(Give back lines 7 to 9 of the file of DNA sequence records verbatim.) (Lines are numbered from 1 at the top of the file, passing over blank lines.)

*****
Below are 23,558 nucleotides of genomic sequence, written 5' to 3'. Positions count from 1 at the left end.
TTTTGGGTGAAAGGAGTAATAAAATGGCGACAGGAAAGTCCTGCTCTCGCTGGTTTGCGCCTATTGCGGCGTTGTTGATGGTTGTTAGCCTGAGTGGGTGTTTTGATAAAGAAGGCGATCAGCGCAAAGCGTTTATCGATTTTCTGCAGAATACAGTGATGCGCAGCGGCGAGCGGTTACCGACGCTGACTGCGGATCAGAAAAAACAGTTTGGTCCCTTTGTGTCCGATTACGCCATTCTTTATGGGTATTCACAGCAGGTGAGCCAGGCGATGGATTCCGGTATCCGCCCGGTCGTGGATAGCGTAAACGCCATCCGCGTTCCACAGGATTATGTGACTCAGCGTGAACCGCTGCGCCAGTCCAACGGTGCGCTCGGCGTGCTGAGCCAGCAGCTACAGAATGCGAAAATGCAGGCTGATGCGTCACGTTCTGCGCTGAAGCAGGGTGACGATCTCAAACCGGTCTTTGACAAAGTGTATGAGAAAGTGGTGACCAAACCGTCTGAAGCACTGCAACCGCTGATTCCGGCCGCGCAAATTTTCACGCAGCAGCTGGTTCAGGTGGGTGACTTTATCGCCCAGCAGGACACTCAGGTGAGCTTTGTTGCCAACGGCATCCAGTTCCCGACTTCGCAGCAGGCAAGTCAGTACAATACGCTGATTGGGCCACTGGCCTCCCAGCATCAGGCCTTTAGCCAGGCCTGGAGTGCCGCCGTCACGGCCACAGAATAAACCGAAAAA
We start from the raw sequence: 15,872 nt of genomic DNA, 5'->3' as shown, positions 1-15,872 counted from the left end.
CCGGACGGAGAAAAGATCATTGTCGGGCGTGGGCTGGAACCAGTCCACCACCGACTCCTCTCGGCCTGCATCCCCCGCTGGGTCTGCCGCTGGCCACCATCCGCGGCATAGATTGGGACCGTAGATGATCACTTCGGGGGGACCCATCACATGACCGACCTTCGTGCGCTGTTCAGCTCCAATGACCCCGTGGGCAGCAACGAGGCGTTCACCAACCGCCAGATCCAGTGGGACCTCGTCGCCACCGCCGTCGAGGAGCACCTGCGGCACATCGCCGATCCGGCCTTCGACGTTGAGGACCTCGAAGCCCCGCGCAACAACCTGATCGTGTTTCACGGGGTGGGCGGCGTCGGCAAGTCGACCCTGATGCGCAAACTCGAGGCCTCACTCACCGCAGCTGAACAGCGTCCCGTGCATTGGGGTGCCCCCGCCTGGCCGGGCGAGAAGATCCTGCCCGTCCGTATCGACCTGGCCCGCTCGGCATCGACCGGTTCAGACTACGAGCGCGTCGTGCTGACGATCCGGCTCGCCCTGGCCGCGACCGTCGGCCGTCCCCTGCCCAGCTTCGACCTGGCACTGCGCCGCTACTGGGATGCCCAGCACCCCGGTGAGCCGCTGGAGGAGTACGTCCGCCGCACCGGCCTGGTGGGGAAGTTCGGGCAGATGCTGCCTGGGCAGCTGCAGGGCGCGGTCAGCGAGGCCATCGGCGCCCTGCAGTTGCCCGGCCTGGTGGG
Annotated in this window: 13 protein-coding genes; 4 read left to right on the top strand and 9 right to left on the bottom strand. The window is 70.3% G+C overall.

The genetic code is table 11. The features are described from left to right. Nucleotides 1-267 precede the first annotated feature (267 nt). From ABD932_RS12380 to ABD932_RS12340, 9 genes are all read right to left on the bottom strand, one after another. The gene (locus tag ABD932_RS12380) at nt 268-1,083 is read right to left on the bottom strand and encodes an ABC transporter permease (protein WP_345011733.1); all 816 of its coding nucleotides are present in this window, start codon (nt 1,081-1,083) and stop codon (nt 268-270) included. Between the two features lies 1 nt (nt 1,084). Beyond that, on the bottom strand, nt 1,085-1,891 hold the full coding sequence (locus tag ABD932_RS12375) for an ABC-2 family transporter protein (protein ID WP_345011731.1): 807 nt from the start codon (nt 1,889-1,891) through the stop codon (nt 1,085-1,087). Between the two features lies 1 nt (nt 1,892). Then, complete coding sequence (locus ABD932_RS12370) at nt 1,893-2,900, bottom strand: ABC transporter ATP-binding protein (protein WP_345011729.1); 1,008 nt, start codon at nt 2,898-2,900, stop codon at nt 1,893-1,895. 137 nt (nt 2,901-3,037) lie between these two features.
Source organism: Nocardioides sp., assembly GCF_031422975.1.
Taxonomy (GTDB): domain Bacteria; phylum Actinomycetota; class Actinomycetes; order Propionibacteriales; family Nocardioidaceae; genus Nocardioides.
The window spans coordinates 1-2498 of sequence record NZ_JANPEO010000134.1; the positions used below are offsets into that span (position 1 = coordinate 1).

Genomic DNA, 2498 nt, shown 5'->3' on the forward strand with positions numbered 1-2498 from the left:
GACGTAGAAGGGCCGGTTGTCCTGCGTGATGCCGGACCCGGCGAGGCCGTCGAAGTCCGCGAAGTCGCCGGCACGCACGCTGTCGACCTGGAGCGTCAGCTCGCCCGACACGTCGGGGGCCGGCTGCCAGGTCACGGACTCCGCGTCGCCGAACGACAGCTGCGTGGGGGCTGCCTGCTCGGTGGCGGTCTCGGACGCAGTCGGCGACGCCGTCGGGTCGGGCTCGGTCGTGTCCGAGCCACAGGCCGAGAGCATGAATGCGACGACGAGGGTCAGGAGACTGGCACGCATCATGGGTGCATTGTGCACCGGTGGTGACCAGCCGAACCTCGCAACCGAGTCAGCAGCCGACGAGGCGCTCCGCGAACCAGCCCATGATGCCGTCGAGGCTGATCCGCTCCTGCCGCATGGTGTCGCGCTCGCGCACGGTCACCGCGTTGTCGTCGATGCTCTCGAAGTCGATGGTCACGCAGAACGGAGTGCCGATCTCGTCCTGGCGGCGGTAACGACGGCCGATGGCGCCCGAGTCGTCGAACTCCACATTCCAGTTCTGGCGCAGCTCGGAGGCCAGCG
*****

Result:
Source organism: Nocardioides sp., assembly GCF_031422975.1.
Taxonomy (GTDB): domain Bacteria; phylum Actinomycetota; class Actinomycetes; order Propionibacteriales; family Nocardioidaceae; genus Nocardioides.
The window spans coordinates 1-2498 of sequence record NZ_JANPEO010000134.1; the positions used below are offsets into that span (position 1 = coordinate 1).